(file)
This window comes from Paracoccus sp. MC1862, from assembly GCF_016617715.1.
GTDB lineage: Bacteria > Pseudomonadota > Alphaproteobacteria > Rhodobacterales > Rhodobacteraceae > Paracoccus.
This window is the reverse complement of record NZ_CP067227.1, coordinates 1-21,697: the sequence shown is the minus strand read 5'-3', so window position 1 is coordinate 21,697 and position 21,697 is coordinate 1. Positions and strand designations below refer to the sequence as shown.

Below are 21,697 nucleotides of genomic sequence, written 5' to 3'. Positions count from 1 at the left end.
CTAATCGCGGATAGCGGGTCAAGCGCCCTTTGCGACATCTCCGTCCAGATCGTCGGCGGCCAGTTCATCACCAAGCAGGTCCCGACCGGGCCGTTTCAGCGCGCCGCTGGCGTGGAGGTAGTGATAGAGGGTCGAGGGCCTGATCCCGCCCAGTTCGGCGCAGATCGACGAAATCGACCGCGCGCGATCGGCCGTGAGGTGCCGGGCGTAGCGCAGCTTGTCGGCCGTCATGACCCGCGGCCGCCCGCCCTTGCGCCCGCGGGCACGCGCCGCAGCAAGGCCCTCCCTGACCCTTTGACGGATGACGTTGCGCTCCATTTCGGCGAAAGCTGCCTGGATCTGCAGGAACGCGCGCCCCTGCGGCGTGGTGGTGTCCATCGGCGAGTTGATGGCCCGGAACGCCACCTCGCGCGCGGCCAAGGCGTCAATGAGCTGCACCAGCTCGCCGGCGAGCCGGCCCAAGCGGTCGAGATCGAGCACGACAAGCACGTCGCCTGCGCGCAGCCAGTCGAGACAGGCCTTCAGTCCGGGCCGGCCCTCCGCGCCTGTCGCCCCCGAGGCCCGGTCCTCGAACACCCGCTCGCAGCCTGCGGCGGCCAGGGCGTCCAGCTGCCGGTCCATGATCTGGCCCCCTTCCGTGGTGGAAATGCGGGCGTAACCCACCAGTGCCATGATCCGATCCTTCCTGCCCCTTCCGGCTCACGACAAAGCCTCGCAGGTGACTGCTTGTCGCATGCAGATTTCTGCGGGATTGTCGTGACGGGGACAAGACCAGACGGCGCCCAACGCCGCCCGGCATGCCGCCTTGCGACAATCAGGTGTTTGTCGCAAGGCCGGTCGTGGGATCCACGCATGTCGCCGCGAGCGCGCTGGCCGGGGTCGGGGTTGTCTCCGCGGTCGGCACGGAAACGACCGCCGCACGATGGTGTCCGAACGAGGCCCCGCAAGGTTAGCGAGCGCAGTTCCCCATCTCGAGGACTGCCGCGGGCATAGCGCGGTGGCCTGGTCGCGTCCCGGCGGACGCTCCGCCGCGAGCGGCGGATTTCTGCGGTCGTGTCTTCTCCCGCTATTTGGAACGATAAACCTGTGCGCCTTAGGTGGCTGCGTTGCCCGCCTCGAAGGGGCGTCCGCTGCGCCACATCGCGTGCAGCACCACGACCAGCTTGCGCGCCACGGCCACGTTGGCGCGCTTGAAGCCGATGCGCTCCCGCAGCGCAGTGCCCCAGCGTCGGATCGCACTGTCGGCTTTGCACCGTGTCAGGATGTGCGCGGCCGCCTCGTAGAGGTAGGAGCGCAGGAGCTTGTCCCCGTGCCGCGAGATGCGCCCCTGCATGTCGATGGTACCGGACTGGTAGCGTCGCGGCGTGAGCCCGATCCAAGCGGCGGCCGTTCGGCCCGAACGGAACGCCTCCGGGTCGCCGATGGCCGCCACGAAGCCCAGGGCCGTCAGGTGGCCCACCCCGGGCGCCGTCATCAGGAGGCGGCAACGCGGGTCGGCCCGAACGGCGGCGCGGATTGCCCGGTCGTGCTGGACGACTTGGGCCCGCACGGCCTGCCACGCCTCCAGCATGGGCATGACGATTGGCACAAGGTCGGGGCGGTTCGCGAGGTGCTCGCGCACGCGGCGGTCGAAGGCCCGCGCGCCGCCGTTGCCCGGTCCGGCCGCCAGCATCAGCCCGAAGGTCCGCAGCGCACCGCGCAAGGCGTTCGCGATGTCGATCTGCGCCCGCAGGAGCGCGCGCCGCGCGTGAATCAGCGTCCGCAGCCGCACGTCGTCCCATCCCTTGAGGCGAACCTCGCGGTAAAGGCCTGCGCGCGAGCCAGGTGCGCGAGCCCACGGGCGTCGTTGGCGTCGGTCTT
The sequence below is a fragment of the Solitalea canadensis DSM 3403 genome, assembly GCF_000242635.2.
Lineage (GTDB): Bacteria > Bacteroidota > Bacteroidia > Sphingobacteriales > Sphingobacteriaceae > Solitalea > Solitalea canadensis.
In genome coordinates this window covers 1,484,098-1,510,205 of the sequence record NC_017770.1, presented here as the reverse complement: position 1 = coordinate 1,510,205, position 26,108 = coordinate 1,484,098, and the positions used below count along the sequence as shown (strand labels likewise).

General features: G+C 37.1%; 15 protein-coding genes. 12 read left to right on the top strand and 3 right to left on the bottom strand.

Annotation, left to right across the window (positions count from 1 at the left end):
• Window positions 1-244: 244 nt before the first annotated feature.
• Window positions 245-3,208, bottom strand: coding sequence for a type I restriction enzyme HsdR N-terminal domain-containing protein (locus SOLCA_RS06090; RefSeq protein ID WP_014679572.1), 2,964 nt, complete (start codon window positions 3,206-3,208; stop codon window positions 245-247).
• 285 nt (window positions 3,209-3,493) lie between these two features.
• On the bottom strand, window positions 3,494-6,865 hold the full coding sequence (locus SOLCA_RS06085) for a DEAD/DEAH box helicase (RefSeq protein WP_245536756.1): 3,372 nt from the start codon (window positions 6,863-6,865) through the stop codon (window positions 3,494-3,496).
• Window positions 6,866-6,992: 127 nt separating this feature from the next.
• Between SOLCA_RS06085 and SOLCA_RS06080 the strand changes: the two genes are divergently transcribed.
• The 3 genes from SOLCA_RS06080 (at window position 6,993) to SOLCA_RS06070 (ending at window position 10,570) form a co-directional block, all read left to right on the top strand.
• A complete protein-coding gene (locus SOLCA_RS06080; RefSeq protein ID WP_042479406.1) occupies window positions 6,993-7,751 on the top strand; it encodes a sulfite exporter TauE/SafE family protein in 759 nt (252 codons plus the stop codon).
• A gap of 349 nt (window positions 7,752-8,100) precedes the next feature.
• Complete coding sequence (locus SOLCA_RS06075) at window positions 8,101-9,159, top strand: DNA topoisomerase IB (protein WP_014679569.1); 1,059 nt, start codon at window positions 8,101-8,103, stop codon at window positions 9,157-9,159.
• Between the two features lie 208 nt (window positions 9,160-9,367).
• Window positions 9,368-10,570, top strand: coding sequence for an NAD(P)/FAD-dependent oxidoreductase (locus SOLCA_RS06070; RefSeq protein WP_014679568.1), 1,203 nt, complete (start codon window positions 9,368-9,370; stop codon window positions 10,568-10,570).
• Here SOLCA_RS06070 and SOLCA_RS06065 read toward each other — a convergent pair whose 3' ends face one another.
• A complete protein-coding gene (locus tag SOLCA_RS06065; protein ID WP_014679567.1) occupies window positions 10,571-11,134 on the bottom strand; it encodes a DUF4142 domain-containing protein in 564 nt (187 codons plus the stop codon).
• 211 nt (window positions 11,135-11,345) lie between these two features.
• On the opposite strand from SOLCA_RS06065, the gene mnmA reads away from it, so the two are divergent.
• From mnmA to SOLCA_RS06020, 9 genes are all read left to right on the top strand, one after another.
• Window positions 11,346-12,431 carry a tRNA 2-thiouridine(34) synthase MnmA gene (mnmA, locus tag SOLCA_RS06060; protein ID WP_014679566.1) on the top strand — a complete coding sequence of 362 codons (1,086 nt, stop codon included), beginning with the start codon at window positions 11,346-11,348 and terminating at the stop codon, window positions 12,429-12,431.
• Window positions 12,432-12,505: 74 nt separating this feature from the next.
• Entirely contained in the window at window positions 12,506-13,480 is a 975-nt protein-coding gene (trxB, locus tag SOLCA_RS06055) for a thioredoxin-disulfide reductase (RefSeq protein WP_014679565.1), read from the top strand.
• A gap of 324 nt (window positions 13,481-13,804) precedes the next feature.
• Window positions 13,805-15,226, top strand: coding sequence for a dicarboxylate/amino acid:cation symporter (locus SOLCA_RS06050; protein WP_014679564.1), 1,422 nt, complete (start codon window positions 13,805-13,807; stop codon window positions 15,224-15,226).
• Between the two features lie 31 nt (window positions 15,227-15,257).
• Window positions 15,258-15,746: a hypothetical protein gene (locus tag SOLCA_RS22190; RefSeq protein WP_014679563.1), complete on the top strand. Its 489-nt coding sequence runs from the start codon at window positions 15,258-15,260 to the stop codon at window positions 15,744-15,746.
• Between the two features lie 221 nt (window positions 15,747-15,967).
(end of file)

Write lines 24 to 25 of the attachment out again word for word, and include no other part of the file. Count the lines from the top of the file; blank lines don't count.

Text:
• A complete protein-coding gene (locus tag SOLCA_RS06065; protein ID WP_014679567.1) occupies window positions 10,571-11,134 on the bottom strand; it encodes a DUF4142 domain-containing protein in 564 nt (187 codons plus the stop codon).
• 211 nt (window positions 11,135-11,345) lie between these two features.